Evaluation of stemming performance

Historically the most common method of evaluating the performance of information retrieval systems has been to measure the average Recall and average Precision using experimental test collections of documents and using search queries where the 'relevance' has been predetermined; as noted by others (Hull, 1995 Ref W6) "these experiments can be successfully run without the researcher reading a single word of text in either a query or a document".

While useful, this method gives no insight into the specific causes of errors, when developing and optimising stemming rules it is necessary to look at the details of what documents are being missed, or what documents are being incorrectly retrieved because of stemming errors.

Stemming errors are of two types, under-stemming and over-stemming. Under-stemming will result in documents being missed, while over-stemming will result in possibly non-relevant documents being retrieved.


This can be caused by an incomplete dictionary in stemmers that use a dictionary (lemmatizers) or where the word is of an irregular form and not handled by any rule in a purely algorithmic stemmer. In English - doing, done; being, been; foot, feet ; throw, threw - are examples of common word pairs that are usually not capable of being handled by suffix-removal stemming algorithms.

We recommend that you handle these types of 'under-stemming errors' by creating word groups in User Thesaurus Plus (if they are not already handled by the WordNet thesaurus built-in to dtSearch) rather than attempt to add rules which would result in a stem of less than 3 letters.

The User Thesaurus Plus add-on is supplied with thesaurus files to overcome under-stemming of all common English irregular verbs and irregular nouns as well as samples of irregular verbs for other languages. User Thesaurus Plus also contains many other examples for cross-lingual search and specialised vocabularies, see: http://www.dtsearch.co.uk/User-Thesaurus-Plus.htm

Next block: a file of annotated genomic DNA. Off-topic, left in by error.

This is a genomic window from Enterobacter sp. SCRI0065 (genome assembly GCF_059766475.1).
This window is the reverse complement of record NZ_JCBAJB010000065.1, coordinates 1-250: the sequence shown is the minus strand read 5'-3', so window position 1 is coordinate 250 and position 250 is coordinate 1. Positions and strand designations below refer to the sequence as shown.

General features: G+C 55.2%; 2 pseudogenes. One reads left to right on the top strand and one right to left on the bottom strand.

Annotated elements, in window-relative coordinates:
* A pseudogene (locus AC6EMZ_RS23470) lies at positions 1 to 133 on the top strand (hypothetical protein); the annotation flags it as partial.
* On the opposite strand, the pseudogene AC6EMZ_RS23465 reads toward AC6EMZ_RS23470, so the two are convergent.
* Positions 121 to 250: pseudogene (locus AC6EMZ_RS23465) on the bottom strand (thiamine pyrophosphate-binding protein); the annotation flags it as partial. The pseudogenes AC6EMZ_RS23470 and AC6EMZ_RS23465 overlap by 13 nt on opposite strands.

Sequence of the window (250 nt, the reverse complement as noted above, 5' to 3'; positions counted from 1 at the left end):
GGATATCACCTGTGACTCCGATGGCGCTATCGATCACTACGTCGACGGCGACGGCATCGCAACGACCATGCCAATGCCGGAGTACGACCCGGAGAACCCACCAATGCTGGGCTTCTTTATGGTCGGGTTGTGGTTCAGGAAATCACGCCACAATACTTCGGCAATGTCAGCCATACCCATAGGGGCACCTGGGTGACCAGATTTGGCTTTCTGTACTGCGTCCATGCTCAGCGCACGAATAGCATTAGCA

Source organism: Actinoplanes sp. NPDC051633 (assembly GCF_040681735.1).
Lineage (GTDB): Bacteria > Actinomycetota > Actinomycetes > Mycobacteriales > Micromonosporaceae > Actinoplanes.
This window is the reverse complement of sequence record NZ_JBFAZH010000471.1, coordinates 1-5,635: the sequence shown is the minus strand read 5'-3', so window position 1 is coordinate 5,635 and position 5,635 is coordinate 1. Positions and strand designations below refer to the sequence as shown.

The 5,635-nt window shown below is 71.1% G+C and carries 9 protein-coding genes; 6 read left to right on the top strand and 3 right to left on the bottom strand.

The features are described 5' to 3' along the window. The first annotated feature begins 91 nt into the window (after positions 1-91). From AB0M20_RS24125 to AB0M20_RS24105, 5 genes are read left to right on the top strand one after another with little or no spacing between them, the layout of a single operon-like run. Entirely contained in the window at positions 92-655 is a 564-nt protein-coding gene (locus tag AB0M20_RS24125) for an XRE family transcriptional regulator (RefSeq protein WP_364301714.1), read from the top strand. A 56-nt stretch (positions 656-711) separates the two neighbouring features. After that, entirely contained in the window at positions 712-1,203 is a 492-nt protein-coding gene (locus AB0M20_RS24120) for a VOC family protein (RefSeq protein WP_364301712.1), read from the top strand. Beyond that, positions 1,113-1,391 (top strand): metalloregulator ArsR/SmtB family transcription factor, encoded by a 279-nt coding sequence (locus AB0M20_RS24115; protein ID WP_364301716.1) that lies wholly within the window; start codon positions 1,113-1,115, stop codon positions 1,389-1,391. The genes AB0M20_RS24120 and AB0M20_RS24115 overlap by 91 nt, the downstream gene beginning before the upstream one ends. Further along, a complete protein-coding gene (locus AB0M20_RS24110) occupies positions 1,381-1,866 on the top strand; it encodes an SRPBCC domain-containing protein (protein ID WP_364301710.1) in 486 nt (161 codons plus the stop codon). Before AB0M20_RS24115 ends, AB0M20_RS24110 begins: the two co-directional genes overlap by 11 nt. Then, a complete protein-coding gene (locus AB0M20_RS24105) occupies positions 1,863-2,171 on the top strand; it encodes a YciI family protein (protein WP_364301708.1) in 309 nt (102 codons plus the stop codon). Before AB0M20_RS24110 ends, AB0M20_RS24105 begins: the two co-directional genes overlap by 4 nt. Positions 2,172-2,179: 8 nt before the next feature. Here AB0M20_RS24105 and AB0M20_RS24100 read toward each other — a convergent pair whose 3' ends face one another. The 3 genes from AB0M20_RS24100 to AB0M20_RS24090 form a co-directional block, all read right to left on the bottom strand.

Although some may view that under-stemming is not a serious error because it has no effect in terms of recall and precision (i.e. the same search results would have been obtained without stemming), in practice the human and legal consequences of missing a document that could prove a man's innocence, miss a report on a drug trial or miss an existing patent could be very serious.


This is where unrelated words are conflated to the same search query term, for example the Porter stemmer will return documents containing the unrelated words wit and witness on a search query containing either one of the words. (Ref W7)

The test files in LEP500 contain groups of related words in each language, with 'barriers' between each group. The test files are designed primarily to show how words in certain grammatical forms (e.g. verb conjugations) are handled by the dtSearch stemmer; usually you should expect all the words in each group to produce the same stem as output, however some languages have exceptions marked or listed in separate groups at the ends of the list. The test files are not intended to give an accurate value of the Under-stemming Index (UI) or Over-stemming Index (OI) (Paice 1994), however they can be used as a starting point to which you can add many more groups, a total number of words around 10,000 is usually sufficient to obtain a reasonably accurate figure for measurement of OI and UI values.